MacIntosh Murder Mystery

Report #101 filed

9:30AM from Valhalla Apartments, Unit 34, 505 Second Street, Nelson, BC, Canada

Call me “Mac”. I’m Colin McKenzie, Staff Sergeant, RA 28998847. In accordance with the Geneva Convention, that’s all that’s required.

When Ben Perrini called this morning, I was having my first cup of coffee and watching TV. It was the usual depressing breaking Vancouver 9:00 News on CBC Channel One. Ben’s call was a welcome interruption. After briefly exchanging old times trivia, Ben said he had a dead Native American on a slab in the lab and needed help with identifying it. He said he thought that my job as Provincial Forensic Investigator could add a real value to his investigation. I have some discretion as to working hours and I wasn’t due at the office in Trail until Noon. So I made a tactical decision and told him I should be able to make it to Deer Park by around 4:00 PM.

Ben and I met each other for the first time in Boa Loc, Vietnam in 1962 when neither of us was supposed to be there. We were both part of a shadow incursion military mission sent by the US to advise and aid Saigon in it’s struggle with Hanoi for control of the country. The war wasn’t officially acknowledged until either late 1961 or the middle of July 1965, depending on who you want to believe. The United States Department of Defense has said no obvious and verifiable start date exists. By late 1961, the United States began a transition from advice and support to a direct combat role. This led to the participation of U.S. military personnel in South Vietnamese operations. For Ben and those of us who survived or didn’t by mid-1965, combat dominated and remained the major, but not the only role of US forces in the Vietnam War until 1971. July 1965 was when the US made a commitment to win the war. Our job was to help the US complete its transition from advice and support to direct combat.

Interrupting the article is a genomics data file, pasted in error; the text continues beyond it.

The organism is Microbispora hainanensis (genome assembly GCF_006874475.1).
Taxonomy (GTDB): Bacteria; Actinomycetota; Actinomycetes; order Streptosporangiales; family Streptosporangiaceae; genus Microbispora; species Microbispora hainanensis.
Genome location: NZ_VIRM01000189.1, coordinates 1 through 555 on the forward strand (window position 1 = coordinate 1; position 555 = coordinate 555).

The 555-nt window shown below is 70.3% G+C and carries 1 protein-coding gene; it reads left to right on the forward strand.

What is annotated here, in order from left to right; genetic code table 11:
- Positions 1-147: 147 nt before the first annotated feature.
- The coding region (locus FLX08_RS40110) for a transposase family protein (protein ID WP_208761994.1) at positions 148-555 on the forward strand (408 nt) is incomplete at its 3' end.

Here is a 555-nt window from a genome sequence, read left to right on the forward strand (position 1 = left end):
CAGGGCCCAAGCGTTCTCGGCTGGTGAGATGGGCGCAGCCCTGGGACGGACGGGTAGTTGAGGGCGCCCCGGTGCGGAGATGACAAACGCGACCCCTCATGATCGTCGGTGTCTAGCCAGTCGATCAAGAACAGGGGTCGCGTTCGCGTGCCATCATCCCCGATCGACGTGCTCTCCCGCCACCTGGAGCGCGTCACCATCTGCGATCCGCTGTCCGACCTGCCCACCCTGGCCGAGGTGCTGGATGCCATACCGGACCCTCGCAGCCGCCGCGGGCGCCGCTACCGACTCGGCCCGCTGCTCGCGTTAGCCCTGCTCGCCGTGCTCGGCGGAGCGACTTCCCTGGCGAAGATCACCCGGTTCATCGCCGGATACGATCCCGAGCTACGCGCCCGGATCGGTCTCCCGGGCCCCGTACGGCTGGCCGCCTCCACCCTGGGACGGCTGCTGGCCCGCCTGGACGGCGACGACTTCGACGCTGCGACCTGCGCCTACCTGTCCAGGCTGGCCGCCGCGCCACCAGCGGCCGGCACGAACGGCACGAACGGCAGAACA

Ben was the Avionics Tech and I was the port side door gunner on a Marine Sikorsky Seahorse Utility Chopper. Looking back, it seems like a miracle that we’re both still here. When we finally got home our job skills were limited and focused. The only training we received was how to wear a uniform and carry and use a weapon. And the only jobs that sort of fitted that skill set were in law enforcement. Transitioning from search and destroy to serve and protect was awkward and difficult. We’ve both survived Vietnam and a career in law enforcement, so far.

When he called this morning, Ben said he thought my experience with the First Nation Band’s St’at’ima Chief’s Council in BC might be helpful. Driving down to Deer Park gave me plenty of time to try and remember what might work.

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